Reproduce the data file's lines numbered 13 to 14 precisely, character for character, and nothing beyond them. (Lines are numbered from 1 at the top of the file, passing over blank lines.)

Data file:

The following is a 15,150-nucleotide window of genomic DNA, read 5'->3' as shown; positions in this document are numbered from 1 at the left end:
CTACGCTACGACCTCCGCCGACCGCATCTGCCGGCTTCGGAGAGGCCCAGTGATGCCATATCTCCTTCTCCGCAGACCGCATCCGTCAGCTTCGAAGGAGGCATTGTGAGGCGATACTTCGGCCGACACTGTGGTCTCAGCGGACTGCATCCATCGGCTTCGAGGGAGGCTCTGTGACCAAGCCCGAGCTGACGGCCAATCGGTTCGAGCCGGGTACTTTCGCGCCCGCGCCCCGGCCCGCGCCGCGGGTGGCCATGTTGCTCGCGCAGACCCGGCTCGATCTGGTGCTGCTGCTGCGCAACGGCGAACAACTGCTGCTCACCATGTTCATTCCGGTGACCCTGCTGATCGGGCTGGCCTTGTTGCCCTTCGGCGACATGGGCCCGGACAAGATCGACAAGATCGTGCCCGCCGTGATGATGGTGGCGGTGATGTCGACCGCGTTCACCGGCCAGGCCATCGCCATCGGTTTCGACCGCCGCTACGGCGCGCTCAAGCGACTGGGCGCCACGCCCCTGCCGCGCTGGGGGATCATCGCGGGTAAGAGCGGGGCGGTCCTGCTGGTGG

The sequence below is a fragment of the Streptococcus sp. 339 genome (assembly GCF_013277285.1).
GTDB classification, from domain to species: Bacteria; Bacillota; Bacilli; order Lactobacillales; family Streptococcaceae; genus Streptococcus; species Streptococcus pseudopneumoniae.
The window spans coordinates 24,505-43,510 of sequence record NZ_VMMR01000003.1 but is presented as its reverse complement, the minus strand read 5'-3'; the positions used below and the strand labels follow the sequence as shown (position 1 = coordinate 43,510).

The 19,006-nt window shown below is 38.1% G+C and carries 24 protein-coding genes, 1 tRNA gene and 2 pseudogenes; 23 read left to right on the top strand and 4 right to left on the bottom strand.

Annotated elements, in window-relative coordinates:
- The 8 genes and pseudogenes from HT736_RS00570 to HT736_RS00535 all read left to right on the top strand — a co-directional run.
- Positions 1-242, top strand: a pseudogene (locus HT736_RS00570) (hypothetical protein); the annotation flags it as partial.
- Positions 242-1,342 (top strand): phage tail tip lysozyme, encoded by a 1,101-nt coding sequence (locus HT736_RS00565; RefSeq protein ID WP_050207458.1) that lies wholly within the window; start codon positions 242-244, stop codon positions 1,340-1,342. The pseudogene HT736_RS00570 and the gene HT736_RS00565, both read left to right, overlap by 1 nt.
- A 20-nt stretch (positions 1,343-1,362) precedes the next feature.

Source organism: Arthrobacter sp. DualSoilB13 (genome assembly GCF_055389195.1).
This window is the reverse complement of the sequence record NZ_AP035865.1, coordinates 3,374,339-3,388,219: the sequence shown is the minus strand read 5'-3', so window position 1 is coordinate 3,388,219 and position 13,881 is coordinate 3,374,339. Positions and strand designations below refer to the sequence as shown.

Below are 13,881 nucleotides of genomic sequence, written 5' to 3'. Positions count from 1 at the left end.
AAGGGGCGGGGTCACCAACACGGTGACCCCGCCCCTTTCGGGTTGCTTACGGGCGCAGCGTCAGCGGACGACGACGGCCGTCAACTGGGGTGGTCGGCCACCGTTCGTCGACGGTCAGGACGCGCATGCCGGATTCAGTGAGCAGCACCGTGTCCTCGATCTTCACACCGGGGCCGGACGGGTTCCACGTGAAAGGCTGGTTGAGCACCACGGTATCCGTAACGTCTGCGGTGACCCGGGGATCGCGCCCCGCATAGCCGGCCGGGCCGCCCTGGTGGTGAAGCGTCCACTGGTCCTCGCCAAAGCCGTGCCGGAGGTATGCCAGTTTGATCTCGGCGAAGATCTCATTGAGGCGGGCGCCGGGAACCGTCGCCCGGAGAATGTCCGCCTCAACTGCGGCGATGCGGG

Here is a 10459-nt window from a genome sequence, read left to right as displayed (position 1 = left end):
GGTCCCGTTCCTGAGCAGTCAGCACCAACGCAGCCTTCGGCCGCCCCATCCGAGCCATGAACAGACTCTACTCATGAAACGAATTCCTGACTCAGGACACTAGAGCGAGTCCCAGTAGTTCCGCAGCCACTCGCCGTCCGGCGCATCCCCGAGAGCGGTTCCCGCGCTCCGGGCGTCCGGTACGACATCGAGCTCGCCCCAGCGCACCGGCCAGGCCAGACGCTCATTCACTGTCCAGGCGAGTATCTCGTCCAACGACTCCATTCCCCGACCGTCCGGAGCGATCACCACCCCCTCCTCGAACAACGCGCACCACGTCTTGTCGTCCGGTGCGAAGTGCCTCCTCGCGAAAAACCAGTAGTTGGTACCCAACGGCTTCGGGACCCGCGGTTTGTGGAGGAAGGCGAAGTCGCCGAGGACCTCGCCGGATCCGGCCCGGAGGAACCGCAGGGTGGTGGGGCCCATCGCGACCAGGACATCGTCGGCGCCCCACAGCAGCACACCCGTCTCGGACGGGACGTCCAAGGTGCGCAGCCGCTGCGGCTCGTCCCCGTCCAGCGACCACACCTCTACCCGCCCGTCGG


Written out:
This window is the reverse complement of the sequence record NZ_AP035865.1, coordinates 3,374,339-3,388,219: the sequence shown is the minus strand read 5'-3', so window position 1 is coordinate 3,388,219 and position 13,881 is coordinate 3,374,339. Positions and strand designations below refer to the sequence as shown.

Below are 13,881 nucleotides of genomic sequence, written 5' to 3'. Positions count from 1 at the left end.